China’s exports rebound unexpectedly to growth in March

BEIJING (AP) – China’s exports rebounded unexpectedly to growth in March despite a decline in U.S. and European demand following interest rate hikes to cool inflation.

Exports rose 14.8% over a year earlier to $315.6 billion, recovering from a 6.8% decline in January and February, customs data showed Thursday. Imports sank 1.4% to $227.4 billion, a smaller contraction than the 10.2% slide in the previous two months.

China’s politically sensitive global trade surplus widened by 82% over a year earlier to $88.2 billion.

Exports to the United States and the 27-nation European Union, China’s biggest foreign markets, declined after the Federal Reserve and other central banks raised rates to slow consumer and business activity. That was offset by double-digit gains in sales to Canada, Indonesia, Russia and other markets.

“The current external environment still is severe and complex,” said a government spokesperson, Lyu Daliang, at a news conference.

Trade weakness adds to complications for President Xi Jinping’s government, which is trying to revive economic growth that sank last year to 3%, the second-weakest rate since the 1970s. The ruling Communist Party set this year’s growth target at “around 5%.”

In the first three months of the year, exports edged up 0.5% over the same period of 2022 to $821.8 billion, the General Administration of Customs of China reported. Total imports contracted 7.1% to $617.1 billion.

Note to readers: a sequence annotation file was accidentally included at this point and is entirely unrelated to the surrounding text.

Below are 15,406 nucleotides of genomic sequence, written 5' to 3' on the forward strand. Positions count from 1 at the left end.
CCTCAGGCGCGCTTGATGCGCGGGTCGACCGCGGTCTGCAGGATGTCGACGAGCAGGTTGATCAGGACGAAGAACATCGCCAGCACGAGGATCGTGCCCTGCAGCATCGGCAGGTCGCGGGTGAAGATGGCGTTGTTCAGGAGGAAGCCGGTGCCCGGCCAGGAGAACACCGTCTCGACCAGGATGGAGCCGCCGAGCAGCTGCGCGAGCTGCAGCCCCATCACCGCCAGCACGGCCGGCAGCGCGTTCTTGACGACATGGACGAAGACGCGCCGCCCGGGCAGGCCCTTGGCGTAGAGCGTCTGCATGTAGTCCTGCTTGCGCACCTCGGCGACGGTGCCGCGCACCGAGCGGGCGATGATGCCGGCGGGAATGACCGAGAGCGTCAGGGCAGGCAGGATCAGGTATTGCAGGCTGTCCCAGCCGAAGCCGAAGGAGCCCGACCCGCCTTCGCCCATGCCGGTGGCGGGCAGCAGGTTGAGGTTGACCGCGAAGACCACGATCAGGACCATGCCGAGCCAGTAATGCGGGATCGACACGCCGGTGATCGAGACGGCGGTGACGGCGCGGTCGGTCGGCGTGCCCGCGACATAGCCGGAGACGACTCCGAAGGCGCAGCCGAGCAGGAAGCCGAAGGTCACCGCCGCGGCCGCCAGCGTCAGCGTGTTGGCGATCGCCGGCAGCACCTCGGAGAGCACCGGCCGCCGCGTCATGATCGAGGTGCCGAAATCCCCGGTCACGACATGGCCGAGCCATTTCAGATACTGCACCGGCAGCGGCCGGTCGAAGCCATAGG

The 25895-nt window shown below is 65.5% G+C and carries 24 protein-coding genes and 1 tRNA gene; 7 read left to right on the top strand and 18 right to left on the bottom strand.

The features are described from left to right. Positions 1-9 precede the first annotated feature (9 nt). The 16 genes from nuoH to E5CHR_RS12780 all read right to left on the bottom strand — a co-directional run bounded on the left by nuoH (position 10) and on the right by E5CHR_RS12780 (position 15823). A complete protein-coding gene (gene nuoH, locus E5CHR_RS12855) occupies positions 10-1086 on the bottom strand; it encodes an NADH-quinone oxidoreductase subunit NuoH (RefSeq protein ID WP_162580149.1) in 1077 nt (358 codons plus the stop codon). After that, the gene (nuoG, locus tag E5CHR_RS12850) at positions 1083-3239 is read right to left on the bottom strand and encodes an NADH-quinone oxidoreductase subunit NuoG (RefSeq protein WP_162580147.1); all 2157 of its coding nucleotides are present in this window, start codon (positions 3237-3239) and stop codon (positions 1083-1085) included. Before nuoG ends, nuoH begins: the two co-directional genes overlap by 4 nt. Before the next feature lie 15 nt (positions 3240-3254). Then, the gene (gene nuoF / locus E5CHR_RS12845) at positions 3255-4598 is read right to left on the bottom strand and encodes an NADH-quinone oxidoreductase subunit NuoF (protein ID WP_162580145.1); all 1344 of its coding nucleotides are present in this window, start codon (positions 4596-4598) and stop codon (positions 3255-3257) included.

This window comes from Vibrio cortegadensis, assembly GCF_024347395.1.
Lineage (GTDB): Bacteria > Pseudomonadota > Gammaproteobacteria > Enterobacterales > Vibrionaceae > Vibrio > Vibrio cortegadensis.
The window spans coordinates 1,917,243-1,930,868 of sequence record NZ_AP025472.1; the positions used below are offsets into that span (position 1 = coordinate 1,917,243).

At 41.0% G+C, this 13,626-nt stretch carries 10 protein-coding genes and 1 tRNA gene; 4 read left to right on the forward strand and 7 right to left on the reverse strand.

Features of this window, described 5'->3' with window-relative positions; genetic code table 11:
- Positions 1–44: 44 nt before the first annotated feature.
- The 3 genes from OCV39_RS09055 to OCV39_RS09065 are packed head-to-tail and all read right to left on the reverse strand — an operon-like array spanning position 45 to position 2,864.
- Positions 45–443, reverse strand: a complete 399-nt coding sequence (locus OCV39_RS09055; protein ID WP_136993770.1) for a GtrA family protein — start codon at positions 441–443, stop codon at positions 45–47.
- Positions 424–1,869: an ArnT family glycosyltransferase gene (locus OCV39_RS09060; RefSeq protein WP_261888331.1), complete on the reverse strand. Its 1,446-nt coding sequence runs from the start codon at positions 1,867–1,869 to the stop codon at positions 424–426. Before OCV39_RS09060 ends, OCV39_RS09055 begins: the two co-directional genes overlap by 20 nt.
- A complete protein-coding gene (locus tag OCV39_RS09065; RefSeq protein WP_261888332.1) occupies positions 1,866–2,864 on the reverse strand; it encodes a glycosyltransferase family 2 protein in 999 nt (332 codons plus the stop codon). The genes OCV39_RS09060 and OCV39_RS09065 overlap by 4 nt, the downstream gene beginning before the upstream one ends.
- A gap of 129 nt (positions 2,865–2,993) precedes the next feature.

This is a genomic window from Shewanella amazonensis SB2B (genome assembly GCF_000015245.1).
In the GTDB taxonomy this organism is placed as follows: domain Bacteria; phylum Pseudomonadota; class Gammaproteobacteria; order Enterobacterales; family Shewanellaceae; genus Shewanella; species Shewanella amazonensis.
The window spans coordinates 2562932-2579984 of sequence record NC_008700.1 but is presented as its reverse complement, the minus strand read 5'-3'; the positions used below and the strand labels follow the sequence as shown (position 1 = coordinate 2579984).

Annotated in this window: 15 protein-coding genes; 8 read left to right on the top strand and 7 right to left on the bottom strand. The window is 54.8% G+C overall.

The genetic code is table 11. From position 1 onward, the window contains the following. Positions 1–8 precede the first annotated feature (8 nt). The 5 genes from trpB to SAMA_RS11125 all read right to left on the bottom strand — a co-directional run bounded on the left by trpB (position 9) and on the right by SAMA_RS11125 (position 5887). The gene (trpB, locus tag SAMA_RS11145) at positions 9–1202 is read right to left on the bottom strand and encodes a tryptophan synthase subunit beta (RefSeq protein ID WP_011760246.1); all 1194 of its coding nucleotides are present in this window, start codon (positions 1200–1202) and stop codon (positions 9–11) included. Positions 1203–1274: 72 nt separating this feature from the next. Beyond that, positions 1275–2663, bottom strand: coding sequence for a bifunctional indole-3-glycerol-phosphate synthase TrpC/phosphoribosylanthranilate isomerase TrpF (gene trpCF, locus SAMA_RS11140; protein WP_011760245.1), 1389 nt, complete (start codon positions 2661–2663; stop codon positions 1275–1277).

A revival in Chinese demand would be a boost to global suppliers, replacing weak U.S., European and Japanese sales. China is the biggest export customer for its Asian neighbors and a key consumer market.

Retail sales and other activity are gradually improving after anti-virus restrictions that kept millions of people at home and temporarily shut down Shanghai and other industrial centers were lifted in December.

The economy also is under pressure from tighter controls on the use of debt in China’s vast real estate industry, which triggered a slump in mid-2021.

Exports to the United States slid 7.7% in March from a year earlier to $45.9 billion, an improvement over the 21.8% contraction in January and February.

Imports of U.S. goods gained 5.6% to $16.1 billion, rebounding from a 5% decline in the first two months of the year. The Chinese trade surplus with the United States shrank by 14% compared with a year earlier to $27.6 billion.

Imports from Russia, mostly oil and gas, surged 40.5% over a year ago to $11 billion, accelerating from a 31.3% increase in January and February.

China, the biggest global energy consumer, has stepped up purchases from Russia to take advantage of price discounts after Washington, Europe and Japan cut imports to punish President Vladimir Putin’s government for its attack on Ukraine.

China can buy Russian oil and gas without triggering Western sanctions. That helps to buoy the Kremlin’s foreign revenue, but President Joe Biden has warned Beijing against helping Moscow’s military.

Exports to Russia more than doubled to $9 billion. China’s trade deficit with Russia narrowed by 50% to $2 billion.

Exports to Europe tumbled 18.2% over a year ago to $45.9 billion while imports of European goods shrank 37.2% to $25.1 billion. China’s trade surplus with Europe widened by 29.2% to $20.7 billion.


General Administration of Customs of China (in Chinese):

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